The numerical approximation of the turbulence equations is in principle carried out as explained in section 3.1.2. One basic difference is however due to the fact that turbulent quantities are generally non-negative such that it is necessary that the discretised forms of the physical equations retain the principle of non-negativity. A typical model problem would be the following:

with denoting any non-negative quantity, a non-negative source term, a non-negative linear sink term, and denoting time. and may depend on and . It can easily be shown that with (97), remains non-negative for any non-negative initial value and limited . For the -equation and the -equation (described in section 4.14 and section 4.15), would be proportional to and , repsectively.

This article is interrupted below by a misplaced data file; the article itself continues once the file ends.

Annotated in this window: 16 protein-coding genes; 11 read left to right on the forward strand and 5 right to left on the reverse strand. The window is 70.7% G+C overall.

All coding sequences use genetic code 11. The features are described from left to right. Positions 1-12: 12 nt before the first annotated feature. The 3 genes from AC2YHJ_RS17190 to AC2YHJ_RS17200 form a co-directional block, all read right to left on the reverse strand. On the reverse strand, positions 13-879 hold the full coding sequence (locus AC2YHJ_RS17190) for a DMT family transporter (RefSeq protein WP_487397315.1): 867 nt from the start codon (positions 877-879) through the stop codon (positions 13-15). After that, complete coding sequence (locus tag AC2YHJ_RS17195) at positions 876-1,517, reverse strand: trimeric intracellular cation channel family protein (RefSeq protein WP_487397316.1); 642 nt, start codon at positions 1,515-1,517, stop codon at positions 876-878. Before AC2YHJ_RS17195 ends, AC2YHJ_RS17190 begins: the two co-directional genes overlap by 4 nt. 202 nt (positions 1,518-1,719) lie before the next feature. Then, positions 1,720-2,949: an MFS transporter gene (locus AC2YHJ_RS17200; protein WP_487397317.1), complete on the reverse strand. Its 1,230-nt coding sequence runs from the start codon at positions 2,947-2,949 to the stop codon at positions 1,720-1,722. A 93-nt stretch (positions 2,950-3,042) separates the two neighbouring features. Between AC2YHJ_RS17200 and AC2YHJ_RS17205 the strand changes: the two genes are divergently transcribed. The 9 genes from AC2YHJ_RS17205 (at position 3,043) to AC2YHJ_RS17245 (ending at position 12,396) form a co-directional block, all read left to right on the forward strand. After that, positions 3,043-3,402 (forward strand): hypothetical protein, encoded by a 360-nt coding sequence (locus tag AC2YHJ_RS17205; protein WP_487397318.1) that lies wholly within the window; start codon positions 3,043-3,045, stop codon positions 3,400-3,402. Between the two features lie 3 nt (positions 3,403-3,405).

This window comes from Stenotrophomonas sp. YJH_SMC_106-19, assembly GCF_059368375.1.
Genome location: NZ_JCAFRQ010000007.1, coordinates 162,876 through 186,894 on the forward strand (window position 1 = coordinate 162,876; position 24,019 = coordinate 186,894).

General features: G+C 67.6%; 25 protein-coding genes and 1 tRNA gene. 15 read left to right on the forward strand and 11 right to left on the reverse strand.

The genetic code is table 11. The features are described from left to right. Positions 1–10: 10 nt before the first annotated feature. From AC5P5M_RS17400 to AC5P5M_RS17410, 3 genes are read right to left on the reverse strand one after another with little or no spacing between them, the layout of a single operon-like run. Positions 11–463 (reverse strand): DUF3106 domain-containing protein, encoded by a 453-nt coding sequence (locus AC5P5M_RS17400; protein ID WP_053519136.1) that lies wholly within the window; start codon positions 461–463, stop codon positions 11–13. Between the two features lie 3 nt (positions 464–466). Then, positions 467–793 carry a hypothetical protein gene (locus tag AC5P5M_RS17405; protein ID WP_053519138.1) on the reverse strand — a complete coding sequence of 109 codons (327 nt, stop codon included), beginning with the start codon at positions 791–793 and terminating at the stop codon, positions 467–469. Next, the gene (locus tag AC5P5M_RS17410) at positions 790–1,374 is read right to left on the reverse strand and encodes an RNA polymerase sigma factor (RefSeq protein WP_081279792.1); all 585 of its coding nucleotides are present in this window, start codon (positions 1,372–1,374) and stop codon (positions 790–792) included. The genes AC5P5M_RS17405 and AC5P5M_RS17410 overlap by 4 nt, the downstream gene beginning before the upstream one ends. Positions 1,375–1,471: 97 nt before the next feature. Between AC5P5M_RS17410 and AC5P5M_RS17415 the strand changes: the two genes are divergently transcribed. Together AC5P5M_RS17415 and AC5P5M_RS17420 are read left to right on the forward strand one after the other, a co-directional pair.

A straight-forward, explicit discretisation in time of (97) can be written as

with the superscripts denoting the old () and the new () time level and denoting the time step. In this case, the numerical solution on the new time level would be

which is negative for negative right hand side of (98), provided that

Since it is computationally unreasonable to restrict the time step in such a way that (100) is avoided, a numerical procedure first published by Patankar (1980) is generally applied

which yields an always non-negative solution for ,

Thus, the so-called quasi-implicit formulation (101) by Patankar (1980) is a sufficient condition for positivity applied in almost all numerical turbulence models.

Karsten Bolding 2012-12-28